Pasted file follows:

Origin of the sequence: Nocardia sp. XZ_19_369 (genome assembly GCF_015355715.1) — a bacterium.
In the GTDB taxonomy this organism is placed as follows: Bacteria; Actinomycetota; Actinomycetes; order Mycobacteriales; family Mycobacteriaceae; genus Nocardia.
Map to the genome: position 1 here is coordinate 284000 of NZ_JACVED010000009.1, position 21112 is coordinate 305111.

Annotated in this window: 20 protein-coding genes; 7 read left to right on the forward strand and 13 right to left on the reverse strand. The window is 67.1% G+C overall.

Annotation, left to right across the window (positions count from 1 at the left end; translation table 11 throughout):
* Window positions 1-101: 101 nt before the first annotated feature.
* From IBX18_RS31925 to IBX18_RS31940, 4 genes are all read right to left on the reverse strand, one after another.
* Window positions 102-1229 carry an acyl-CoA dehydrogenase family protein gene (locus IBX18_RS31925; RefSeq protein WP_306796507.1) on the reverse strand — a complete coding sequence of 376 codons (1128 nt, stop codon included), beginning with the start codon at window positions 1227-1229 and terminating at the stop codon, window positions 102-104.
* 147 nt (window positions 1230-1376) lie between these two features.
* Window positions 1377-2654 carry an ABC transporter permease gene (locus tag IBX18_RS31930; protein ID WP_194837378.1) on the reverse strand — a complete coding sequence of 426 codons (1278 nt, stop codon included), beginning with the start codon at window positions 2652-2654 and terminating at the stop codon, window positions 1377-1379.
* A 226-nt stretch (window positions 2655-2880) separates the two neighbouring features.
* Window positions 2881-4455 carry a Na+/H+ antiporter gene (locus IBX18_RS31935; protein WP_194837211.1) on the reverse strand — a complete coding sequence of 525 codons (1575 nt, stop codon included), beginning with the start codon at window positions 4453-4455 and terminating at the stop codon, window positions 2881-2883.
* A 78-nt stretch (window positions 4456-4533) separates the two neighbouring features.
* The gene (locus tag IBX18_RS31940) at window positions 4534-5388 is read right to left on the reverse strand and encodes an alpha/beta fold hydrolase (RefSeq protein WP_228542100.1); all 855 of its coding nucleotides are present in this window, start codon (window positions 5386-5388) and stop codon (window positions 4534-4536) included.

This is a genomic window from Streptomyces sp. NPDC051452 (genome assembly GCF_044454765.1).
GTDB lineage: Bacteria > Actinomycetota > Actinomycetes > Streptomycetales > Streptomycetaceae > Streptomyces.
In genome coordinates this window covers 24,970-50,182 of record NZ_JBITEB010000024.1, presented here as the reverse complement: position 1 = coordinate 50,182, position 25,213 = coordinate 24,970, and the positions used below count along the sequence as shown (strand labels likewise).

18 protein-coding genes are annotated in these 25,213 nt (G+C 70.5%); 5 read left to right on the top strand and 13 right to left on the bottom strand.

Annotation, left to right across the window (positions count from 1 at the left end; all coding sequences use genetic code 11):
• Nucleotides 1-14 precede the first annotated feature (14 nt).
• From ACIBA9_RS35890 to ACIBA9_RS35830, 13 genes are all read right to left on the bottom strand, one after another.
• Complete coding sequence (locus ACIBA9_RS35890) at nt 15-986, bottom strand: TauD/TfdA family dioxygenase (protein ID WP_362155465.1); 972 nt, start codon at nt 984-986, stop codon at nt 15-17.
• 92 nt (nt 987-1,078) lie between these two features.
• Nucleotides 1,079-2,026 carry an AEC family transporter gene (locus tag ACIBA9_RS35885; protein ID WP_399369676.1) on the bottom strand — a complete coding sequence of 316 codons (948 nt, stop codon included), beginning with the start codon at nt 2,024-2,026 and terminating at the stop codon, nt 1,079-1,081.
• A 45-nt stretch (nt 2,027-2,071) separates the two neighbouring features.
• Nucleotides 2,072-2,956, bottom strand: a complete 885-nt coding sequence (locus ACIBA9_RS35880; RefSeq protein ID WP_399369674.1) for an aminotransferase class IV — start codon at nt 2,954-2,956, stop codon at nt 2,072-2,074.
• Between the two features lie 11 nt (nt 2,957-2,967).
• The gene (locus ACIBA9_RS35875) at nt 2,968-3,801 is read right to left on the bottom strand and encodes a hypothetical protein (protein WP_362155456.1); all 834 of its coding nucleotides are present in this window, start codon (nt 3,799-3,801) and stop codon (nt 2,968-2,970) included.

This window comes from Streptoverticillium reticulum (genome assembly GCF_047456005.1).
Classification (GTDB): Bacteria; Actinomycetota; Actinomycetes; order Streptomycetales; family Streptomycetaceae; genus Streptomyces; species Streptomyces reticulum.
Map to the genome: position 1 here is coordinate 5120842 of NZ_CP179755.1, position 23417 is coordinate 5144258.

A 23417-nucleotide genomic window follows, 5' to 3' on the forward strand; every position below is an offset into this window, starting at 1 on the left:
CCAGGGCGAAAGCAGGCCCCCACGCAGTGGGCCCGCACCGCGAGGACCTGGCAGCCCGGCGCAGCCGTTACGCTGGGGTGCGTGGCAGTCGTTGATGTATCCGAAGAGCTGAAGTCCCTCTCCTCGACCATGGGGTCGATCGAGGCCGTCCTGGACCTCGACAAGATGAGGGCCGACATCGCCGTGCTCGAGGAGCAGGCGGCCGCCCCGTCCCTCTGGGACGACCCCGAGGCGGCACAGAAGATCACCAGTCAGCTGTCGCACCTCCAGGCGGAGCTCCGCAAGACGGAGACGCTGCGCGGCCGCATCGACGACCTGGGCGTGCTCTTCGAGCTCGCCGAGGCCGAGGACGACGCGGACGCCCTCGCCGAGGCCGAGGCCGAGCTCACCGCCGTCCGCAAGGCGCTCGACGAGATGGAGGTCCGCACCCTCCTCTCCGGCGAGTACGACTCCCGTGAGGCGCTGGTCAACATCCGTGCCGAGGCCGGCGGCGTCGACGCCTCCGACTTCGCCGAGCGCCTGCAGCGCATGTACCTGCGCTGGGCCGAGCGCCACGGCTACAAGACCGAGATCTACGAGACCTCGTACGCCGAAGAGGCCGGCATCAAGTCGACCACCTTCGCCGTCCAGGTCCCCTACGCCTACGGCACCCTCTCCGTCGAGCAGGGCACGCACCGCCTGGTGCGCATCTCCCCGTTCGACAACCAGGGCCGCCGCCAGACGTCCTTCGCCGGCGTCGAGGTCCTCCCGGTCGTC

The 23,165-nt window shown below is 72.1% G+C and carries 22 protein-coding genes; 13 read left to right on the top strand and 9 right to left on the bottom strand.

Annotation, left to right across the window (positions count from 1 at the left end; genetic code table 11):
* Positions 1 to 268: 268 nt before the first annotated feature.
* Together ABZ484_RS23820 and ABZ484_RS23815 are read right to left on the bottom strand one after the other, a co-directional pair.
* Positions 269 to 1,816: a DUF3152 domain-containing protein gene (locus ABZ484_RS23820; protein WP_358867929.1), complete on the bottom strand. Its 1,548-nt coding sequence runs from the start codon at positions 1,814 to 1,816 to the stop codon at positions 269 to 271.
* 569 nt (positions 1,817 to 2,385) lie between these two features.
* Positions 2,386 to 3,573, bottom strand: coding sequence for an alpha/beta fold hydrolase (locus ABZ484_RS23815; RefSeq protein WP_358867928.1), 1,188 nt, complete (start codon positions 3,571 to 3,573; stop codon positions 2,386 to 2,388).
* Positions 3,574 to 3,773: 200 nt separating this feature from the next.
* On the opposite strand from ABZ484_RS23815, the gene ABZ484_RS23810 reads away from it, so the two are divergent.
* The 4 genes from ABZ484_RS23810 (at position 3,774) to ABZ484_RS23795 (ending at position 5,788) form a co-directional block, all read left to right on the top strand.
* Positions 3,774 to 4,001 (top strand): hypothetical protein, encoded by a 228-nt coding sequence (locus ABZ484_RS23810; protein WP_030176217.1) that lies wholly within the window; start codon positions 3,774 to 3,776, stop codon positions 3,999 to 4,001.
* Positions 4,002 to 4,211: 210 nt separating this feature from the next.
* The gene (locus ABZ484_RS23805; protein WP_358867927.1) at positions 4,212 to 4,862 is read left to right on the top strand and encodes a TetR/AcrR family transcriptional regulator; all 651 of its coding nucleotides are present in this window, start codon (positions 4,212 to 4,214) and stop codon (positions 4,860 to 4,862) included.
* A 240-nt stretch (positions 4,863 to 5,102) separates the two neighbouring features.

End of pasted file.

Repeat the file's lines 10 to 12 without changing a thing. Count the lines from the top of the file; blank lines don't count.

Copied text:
* Window positions 1377-2654 carry an ABC transporter permease gene (locus tag IBX18_RS31930; protein ID WP_194837378.1) on the reverse strand — a complete coding sequence of 426 codons (1278 nt, stop codon included), beginning with the start codon at window positions 2652-2654 and terminating at the stop codon, window positions 1377-1379.
* A 226-nt stretch (window positions 2655-2880) separates the two neighbouring features.
* Window positions 2881-4455 carry a Na+/H+ antiporter gene (locus IBX18_RS31935; protein WP_194837211.1) on the reverse strand — a complete coding sequence of 525 codons (1575 nt, stop codon included), beginning with the start codon at window positions 4453-4455 and terminating at the stop codon, window positions 2881-2883.